Unfortunately, as of June 2016, 117 of our ash trees have been confirmed to be in such poor or dying condition (independent of the ash borer) that removal is recommended. As noted, trees in poor condition are more susceptible to ash borer infestation and they do not respond well to preventive injections (due to poor circulation). If these more vulnerable trees become infested, they will provide an ideal breeding ground where the ash borer will thrive and build up populations that will attack and likely overwhelm our healthy ash trees.

To protect our ~783 healthy trees, the City arborist has recommended that the ~117 poor condition or dying ash trees be removed and replaced with other species of trees that thrive well in street and sidewalk environments. An additional 7 dead ash trees must also be removed and replaced regardless of the ash borer risk. The removal of these trees will be staggered over the 2016 and future seasons to reduce visual impact on our neighborhoods.

The schedule is still being determined and will be shared with residents once available, but again, they will not all be removed at once and our City arborist will continue to monitor their condition and the ash borer risk and adjust accordingly if needed. The schedule will also be adjusted should ash borer arrive in the area.

Please note: In October 2015, ~155 trees were identified as in poor or dying condition and their removal was announced for Spring/Summer 2016, but reexamination in spring 2016, during more favorable spring conditions when ash trees are under less stress, moved 34 previously designated trees to fair condition or monitoring status, so they will be treated and/or monitored and not removed.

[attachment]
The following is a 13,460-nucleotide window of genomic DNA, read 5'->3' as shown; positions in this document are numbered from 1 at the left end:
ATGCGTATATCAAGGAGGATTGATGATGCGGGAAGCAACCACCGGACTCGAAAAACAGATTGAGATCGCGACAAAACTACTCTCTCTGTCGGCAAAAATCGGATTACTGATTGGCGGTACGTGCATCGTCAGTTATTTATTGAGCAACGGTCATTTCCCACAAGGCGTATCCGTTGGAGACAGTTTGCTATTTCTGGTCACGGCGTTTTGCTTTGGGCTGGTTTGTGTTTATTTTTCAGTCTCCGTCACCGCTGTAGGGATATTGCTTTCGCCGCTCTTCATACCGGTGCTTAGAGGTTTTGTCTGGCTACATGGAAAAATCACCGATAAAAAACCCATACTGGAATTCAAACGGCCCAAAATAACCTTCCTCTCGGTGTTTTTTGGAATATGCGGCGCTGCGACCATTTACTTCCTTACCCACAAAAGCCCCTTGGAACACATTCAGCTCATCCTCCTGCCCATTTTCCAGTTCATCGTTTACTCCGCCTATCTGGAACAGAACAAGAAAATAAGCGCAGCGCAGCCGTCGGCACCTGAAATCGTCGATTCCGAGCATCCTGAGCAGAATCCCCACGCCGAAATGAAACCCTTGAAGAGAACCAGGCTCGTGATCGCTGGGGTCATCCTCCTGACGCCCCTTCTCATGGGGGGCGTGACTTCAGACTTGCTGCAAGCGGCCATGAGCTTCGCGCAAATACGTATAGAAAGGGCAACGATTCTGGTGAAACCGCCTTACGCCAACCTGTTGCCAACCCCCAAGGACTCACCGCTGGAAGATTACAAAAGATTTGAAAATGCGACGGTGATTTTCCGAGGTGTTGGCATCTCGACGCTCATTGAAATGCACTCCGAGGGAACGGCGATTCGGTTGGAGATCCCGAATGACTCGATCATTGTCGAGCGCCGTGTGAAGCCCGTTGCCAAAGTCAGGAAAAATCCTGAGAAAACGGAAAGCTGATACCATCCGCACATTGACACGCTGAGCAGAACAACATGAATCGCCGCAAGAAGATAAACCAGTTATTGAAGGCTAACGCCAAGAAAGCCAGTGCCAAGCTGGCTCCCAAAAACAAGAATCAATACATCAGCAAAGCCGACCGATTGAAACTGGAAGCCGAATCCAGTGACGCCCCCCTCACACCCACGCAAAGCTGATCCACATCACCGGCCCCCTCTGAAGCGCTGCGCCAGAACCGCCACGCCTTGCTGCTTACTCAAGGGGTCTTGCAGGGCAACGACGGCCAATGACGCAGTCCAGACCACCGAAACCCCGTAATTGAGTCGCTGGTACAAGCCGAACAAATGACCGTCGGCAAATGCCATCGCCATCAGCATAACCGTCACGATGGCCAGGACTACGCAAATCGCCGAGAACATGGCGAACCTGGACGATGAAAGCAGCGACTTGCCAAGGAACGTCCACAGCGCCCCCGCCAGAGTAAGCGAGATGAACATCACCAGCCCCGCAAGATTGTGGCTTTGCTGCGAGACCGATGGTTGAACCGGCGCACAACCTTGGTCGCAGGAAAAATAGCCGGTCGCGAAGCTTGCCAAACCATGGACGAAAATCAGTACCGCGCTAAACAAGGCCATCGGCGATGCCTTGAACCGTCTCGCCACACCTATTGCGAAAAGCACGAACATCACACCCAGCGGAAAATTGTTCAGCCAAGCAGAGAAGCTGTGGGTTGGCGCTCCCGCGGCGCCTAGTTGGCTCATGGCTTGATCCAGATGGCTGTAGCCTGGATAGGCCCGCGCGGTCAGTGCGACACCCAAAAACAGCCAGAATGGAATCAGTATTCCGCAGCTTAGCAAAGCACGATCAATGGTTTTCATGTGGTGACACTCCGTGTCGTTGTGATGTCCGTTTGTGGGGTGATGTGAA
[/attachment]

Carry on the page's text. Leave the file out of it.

Public Hearing on Ash Borer Prevention Tree Removal/Replacement

A public hearing on the proposed removals/replacements was held on:

Wednesday, May 25, 2016 at 5:30 p.m.
Somerville Water Department
17 Franey Road, Somerville (next to the DPW building)

Click here to view the presentation from the May 25th meeting.

Tree Notices: Updated June 28, 2016

View a listing of vulnerable ash trees scheduled for PHASED removal over the coming seasons citywide. Removal of the City's seven dead ash trees will commence in summer 2016 immediately. Removal of the City's 117 sick and dying ash trees will be phased over the 2016 and future seasons.

Why Do City Trees Get Sick?

There are many reasons that tree health can deteriorate in high-stress urban environments. These factors apply to all tree species as well as the ash tree and are among the factors that have contributed to the poor condition of the ~117 ash trees proposed for preventive removal/replacement:

  • Inadequate oxygen or water intake due to compacted soils and impervious surfaces
  • Soil chemistry changes, including impacts of road salt, dog waste or competing plant growth
  • Poor air quality associated with vehicle emissions
  • Heat stress on root systems due to asphalt and sidewalks heating up in the summer sun
  • Physical injury due to vehicle collisions, storm damage, vandalism, etc.